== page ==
Jamie Quiros, Boltz Spanish teacher and advisor to the Fuel Up to Play 60 Team, said the salad taste test was a result of survey feedback from students.

“The team did a survey about what food students like and what food they would like to see more of,” said Quiros. “Students said they would get the salad bar if it looked better. We’re focusing on eating healthy and also the presentation of food.”

Navejas anticipates taste tests at other schools and hopes to eventually offer a collection of healthy recipes to all schools. Learn more. 

Is your Colo. school a healthy schools champion?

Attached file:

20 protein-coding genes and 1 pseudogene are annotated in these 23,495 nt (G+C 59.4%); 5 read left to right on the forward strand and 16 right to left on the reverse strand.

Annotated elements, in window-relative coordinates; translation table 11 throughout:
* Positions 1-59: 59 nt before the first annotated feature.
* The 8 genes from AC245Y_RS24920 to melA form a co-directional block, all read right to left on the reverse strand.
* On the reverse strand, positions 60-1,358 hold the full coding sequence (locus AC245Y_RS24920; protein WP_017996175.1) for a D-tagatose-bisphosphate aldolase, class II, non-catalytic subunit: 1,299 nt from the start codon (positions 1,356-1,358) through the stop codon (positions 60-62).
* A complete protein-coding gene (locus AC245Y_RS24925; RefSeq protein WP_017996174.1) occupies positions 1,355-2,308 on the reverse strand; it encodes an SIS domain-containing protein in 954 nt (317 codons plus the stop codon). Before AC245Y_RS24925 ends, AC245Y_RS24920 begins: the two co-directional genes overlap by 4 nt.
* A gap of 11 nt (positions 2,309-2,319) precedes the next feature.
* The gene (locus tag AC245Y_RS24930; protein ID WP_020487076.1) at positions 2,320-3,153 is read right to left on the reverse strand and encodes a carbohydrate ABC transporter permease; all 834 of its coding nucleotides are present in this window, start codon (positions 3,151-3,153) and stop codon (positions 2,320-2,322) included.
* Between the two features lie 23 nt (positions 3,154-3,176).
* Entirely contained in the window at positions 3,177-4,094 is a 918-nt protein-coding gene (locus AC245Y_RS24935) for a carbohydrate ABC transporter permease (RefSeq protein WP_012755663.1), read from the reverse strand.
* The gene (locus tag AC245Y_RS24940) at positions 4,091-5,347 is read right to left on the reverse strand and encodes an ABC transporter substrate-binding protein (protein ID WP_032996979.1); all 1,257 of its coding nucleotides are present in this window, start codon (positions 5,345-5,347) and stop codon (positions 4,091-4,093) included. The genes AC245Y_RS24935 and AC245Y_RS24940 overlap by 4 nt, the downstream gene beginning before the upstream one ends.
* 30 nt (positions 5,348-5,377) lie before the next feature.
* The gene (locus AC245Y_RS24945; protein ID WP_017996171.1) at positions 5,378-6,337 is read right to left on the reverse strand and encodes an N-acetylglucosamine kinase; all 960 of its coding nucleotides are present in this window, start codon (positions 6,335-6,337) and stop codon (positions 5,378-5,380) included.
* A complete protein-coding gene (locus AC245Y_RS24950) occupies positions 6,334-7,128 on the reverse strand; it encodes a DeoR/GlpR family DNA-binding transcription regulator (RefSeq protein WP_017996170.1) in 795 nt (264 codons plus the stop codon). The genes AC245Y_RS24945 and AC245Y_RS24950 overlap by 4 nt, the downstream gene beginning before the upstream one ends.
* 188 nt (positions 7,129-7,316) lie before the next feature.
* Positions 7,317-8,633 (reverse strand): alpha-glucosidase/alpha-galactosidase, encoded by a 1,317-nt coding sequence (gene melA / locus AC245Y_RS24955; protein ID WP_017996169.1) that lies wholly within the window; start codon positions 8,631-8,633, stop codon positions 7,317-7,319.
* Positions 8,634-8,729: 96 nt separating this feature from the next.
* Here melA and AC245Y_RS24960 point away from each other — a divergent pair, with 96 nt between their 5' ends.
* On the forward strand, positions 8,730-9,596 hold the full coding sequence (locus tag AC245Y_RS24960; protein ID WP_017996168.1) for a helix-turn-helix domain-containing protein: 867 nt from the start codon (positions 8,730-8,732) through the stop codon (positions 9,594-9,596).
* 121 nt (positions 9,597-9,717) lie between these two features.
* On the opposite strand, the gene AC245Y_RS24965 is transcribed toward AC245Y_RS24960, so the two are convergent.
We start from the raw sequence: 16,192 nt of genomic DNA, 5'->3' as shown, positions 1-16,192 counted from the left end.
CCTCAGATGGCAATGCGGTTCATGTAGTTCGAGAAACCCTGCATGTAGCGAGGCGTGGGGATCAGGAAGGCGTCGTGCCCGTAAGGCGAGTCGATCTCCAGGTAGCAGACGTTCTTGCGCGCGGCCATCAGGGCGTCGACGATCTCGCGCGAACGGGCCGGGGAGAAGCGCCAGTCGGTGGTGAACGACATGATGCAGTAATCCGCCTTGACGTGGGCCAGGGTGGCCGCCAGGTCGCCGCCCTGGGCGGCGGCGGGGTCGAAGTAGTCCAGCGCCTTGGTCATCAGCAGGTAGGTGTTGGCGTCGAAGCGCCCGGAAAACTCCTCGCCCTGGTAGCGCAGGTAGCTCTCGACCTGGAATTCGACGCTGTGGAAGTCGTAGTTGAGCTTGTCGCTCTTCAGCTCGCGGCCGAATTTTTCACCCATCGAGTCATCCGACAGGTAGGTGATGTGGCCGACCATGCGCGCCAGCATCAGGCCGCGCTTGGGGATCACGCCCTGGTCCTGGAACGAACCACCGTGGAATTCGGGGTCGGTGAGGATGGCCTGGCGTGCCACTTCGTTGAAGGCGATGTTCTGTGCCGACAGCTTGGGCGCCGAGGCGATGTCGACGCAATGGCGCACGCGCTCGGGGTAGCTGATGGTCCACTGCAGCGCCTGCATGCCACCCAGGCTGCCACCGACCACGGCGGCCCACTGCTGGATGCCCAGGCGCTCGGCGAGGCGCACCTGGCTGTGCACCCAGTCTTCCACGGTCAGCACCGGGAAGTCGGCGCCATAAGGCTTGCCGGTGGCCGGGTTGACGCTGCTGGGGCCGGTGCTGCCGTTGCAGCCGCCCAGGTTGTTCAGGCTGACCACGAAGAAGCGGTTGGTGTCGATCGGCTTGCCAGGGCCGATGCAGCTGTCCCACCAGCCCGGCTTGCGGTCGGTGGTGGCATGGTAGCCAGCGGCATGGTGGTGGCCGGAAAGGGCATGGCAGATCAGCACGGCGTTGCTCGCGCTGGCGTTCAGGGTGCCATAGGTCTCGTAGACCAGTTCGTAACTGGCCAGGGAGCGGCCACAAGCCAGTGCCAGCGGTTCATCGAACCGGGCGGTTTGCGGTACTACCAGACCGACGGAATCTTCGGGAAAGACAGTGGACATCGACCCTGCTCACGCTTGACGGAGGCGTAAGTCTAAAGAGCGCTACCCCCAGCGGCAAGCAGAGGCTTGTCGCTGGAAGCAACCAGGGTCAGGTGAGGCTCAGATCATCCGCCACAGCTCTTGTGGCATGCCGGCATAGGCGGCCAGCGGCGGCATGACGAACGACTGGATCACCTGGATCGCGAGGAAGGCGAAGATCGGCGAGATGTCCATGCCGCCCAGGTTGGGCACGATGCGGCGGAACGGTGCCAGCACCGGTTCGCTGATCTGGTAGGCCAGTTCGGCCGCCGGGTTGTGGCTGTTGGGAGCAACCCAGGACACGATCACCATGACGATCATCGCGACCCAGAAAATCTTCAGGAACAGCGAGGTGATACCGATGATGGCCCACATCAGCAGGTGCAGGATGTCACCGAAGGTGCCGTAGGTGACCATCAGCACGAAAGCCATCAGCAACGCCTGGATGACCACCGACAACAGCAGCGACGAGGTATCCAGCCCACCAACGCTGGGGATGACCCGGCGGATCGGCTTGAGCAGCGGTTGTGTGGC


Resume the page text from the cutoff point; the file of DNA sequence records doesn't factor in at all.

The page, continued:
Complete the score card with a team at your school by Jan. 10  and your school will be in the running for recognition and a monetary award. The score card is the tool used to recognize champions for creating healthy schools. The score card assesses your school based on best practices in the eight components of Coordinated School Health. The card includes questions about your school health policies and programs, and also has a place for you to share successes. Find out more about this Colorado Coalition for Healthy Schools initiative. 

Study: Affluence affects students’ fitness, obesity levels

Far more students in affluent California districts passed the statewide physical-fitness test and are considered a healthy weight than students in low-income areas, according to recent reports by the Los Angeles Times and The Bay Citizen.